U.S. EIA Sees Global Oil Stock Strengthening Thanks to Rising OPEC, U.S. Supply
United States to adopt pre-pandemic exit by 2023
EIA says OPEC has a lot of spare capacity
U.S. gasoline prices will remain a challenge for Biden
The US Energy Information Administration raised its oil price outlook for 2022 on Jan. 11 by nearly $ 5 / bbl from last month, but sees those levels drop throughout the year as global supply exceeds demand in the second trimester.
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The EIA expects global oil demand to increase by 3.62 million b / d year-on-year in 2022, up 70,000 b / d from last month’s near-term energy outlook. That would bring demand back above 2019 levels for the first time since the pandemic, by around 260,000 bpd.
“We expect that as crude oil production increases, inventories will begin to build up and help drive down the prices of gasoline, jet fuel and other commodities in the near term,” the administrator said. EIA Acting Steve Nalley.
Growth in global oil demand would then slow to 1.75 million barrels per day in 2023, the EIA predicted.
The EIA raised its outlook for 2022 crude oil futures by $ 4.90 / bbl from last month to $ 71.32 / bbl for WTI and $ 74.95 / bbl for Brent. He sees oil prices drop in 2023 to an average of $ 63.50 / bbl for WTI and $ 67.50 / bbl for Brent.
US gasoline prices are likely to remain a pressure point for the Biden administration ahead of the US midterm elections in November, as the EIA expects them to exceed averaging $ 3.06 / gal for 2022. That’s 18 cents / gal higher than last month’s outlook.
But fuel prices will tend to fall throughout the year, falling below $ 3 / gal on a monthly basis by September, the EIA said. The latest outlook indicates that regular gasoline prices end the year at $ 2.77 / gal in December.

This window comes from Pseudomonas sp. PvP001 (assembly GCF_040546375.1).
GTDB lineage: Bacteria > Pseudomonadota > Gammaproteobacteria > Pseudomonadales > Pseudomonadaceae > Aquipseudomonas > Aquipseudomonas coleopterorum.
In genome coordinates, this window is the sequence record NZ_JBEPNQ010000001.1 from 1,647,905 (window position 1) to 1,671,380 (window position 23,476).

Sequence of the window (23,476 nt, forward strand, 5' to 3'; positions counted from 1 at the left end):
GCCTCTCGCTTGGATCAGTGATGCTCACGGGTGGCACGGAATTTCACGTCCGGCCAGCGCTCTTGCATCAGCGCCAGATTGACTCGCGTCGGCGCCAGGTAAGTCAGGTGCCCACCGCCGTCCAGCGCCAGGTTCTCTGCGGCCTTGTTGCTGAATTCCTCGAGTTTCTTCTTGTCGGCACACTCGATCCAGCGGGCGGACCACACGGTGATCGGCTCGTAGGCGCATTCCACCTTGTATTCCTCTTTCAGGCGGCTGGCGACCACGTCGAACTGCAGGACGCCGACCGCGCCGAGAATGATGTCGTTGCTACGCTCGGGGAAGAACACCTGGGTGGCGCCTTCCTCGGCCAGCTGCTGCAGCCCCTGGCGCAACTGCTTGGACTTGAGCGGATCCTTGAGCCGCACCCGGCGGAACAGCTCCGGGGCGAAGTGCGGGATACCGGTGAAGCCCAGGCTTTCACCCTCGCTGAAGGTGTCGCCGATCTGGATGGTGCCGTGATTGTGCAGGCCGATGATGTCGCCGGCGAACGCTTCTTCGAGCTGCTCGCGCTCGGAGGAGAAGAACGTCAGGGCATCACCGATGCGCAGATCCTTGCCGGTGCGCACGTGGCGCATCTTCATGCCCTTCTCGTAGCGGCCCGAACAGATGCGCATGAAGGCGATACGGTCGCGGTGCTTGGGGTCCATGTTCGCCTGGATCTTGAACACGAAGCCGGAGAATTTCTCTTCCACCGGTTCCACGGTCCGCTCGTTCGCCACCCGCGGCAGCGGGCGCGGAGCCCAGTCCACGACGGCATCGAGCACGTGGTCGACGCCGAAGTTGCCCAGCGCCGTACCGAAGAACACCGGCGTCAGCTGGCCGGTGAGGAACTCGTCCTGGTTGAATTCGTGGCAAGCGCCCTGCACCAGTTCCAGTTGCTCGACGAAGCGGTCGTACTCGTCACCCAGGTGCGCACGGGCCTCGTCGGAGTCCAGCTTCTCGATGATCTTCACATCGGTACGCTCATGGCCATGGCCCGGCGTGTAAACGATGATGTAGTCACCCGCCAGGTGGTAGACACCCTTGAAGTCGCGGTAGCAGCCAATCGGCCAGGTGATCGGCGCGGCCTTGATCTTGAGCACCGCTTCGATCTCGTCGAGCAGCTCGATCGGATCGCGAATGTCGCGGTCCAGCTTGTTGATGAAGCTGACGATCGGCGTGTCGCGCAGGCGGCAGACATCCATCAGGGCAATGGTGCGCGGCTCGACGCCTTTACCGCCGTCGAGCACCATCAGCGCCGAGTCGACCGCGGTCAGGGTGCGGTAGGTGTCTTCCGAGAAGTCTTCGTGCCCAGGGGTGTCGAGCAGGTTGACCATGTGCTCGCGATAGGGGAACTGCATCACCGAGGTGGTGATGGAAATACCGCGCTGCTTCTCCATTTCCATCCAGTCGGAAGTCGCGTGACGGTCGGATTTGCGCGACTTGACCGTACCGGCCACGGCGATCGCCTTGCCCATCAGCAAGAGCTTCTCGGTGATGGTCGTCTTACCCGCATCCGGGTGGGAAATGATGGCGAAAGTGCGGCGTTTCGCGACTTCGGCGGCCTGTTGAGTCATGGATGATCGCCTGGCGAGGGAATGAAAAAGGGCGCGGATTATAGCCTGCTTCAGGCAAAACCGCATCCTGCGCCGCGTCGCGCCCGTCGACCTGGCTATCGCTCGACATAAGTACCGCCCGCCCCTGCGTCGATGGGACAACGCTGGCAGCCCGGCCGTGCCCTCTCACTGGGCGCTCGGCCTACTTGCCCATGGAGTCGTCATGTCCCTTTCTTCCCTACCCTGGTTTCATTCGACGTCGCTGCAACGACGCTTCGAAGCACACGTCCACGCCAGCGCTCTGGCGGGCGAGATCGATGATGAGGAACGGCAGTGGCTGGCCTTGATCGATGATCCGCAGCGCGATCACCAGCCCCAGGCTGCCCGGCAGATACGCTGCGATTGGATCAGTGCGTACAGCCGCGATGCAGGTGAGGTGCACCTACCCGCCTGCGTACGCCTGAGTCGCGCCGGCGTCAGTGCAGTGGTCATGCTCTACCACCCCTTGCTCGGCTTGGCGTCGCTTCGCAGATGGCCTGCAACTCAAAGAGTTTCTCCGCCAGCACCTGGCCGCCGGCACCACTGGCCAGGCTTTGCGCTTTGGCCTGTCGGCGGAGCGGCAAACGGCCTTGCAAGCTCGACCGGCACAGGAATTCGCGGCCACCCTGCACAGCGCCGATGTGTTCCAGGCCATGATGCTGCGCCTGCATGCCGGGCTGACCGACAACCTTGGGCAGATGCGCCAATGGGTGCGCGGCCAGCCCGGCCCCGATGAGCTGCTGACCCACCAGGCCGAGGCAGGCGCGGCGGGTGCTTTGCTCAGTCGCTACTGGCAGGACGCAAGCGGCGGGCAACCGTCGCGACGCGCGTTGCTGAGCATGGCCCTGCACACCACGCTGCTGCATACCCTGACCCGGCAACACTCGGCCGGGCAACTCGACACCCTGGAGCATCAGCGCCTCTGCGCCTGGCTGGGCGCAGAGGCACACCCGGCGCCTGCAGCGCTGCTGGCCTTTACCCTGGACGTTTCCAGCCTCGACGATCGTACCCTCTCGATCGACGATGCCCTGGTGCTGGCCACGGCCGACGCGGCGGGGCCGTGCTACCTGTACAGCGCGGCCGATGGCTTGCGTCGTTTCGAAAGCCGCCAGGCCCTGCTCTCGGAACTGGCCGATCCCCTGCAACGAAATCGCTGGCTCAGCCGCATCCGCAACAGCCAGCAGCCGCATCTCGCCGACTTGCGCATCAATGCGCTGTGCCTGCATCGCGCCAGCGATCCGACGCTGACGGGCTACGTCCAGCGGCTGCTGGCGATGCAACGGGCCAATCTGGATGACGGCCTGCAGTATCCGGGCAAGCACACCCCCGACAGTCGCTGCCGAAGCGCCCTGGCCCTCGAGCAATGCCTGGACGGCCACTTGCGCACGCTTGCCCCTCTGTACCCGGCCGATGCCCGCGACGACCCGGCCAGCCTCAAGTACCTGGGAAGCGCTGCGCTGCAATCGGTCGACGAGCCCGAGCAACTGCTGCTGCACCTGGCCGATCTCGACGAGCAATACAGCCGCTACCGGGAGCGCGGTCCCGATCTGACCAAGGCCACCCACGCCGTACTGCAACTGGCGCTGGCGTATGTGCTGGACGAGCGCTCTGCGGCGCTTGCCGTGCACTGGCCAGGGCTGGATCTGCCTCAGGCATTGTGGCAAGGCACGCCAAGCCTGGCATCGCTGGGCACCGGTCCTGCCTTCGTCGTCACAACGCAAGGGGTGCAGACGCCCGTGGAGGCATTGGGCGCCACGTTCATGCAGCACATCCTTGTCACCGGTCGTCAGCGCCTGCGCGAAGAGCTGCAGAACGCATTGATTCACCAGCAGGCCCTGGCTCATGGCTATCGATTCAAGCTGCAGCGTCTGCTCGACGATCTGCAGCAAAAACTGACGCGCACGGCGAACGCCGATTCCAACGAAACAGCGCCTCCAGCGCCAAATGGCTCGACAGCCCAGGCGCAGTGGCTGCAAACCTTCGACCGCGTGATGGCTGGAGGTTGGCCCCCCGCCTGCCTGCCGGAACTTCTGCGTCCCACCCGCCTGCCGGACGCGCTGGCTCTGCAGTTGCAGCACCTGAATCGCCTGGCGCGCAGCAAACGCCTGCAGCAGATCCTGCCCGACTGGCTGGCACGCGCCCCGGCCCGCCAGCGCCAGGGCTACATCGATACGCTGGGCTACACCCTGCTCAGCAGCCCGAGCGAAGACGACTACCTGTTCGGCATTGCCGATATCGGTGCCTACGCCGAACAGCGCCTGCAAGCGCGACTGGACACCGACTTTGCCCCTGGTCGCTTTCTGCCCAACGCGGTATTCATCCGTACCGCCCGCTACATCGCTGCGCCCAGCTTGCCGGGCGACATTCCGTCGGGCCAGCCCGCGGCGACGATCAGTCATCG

“Global supply chain disruptions have also likely exacerbated the effects of inflation on prices in all sectors in recent months,” the EIA said. “The way central banks react to inflation may affect economic growth and demand for oil over the forecast period.”
US supply should pick up
The EIA predicts that U.S. crude production will surpass pre-pandemic levels in 2023 to a record high of 12.41 million barrels / day. He sees US production increase from 640,000 bpd in 2022 to 11.8 million bpd. U.S. supply averaged 12.3 million barrels per day in 2019.
“The growth in production reflects oil prices which we believe will be sufficient to drive a continued increase in upstream development activity, which we believe will occur at a pace that will more than offset the rates of decline,” indicates the report.
Elsewhere in North America, EIA forecasts assume that no new upstream projects will go live in Canada in 2022 or 2023, leaving oil sands producers to target smaller incremental expansions or other existing projects. “Some growth will also come from removing bottlenecks in pipeline capacity,” the report said.
Mexico is seeing some of the biggest drops in EIA forecasts, after its crude oil and liquid fuel production averaged 1.9 million barrels per day, almost unchanged from 2019 and 2020 levels The EIA expects production to drop 100,000 bpd in 2023, reflecting financial constraints at state-owned Pemex and continuing large declines in mature fields that will not be offset by a new growth in fields exploited by foreigners.
The EIA predicts that OPEC’s excess capacity will be more than enough to meet higher-than-expected demand, even as the producer group continues to increase its monthly quotas. It estimates OPEC excess capacity at 3.9 million b / d in 2022 and 2023, down from 6 million b / d in 2021 but well above 2.2 million b / d in 2010-19, and that is before any further Iranian exports if the United States decides to relax these sanctions.
S&P Global Platts Analytics expects the global oil market to be in surplus in the first quarter, but estimates that OPEC + sustainable spare production capacity will decline to 800,000 bpd by June if it maintains its monthly quota increases, creating “an uncomfortably thin market buffer in the second half of the year.”
OPEC + production increased in December but again fell short of its quotas, according to the latest S&P Global Platts survey on January 11. Fourteen of the 18 members with quotas failed to meet these targets, including the largest Russian producer.